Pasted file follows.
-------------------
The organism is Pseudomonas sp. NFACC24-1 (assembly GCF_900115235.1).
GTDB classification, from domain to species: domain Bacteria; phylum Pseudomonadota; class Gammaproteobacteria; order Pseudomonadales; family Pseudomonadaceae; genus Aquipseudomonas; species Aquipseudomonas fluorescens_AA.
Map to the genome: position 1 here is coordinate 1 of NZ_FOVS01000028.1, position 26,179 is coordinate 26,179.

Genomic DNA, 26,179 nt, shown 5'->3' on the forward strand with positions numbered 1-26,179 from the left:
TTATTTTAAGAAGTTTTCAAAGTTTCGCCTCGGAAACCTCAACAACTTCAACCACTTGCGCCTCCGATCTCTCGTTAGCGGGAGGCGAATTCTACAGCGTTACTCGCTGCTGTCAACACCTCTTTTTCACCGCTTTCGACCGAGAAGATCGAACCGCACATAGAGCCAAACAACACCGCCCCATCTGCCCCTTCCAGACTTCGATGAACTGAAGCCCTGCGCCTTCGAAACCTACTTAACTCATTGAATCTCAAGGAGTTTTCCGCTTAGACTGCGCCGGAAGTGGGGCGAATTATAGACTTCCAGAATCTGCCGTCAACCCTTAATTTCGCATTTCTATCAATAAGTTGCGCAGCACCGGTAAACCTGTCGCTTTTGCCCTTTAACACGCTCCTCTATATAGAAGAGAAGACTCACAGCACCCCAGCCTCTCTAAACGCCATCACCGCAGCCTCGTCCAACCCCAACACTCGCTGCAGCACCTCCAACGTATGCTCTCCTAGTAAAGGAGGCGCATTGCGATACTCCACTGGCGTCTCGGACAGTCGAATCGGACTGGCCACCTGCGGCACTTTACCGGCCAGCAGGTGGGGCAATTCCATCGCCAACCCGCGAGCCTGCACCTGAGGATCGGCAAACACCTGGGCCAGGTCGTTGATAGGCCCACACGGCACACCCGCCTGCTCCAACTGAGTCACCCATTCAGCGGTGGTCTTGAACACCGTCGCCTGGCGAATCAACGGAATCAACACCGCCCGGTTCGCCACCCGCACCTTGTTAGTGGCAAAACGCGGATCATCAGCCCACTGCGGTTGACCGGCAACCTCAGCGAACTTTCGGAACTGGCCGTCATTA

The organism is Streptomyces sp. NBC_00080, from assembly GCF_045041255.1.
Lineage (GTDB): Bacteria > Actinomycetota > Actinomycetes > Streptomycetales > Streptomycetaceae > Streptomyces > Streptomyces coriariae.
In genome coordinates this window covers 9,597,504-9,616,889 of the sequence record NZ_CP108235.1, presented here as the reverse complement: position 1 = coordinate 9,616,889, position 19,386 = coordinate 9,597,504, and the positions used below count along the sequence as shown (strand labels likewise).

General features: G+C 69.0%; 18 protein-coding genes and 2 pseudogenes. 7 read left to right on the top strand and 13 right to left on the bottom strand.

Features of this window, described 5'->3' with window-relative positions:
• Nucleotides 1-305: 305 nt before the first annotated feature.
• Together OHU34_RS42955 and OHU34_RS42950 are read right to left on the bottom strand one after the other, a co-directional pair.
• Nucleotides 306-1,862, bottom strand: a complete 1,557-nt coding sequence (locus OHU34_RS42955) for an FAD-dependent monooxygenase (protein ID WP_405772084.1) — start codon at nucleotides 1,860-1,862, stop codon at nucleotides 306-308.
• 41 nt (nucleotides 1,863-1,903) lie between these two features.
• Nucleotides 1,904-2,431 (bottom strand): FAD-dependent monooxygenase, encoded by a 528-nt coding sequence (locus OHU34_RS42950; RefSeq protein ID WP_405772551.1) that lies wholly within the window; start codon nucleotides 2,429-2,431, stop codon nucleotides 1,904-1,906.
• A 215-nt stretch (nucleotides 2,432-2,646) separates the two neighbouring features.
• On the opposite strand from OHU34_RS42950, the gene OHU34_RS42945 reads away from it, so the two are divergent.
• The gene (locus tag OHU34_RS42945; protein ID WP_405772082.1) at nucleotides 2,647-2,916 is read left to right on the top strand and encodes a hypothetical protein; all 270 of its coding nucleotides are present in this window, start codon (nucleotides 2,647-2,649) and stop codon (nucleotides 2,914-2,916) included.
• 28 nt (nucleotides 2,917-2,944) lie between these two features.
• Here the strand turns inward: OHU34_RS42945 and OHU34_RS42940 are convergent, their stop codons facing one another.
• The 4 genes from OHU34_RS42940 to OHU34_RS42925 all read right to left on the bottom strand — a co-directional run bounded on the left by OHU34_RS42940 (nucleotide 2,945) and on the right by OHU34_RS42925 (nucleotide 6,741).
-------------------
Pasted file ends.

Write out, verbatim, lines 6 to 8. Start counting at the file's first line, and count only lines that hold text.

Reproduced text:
The organism is Streptomyces sp. NBC_00080, from assembly GCF_045041255.1.
Lineage (GTDB): Bacteria > Actinomycetota > Actinomycetes > Streptomycetales > Streptomycetaceae > Streptomyces > Streptomyces coriariae.
In genome coordinates this window covers 9,597,504-9,616,889 of the sequence record NZ_CP108235.1, presented here as the reverse complement: position 1 = coordinate 9,616,889, position 19,386 = coordinate 9,597,504, and the positions used below count along the sequence as shown (strand labels likewise).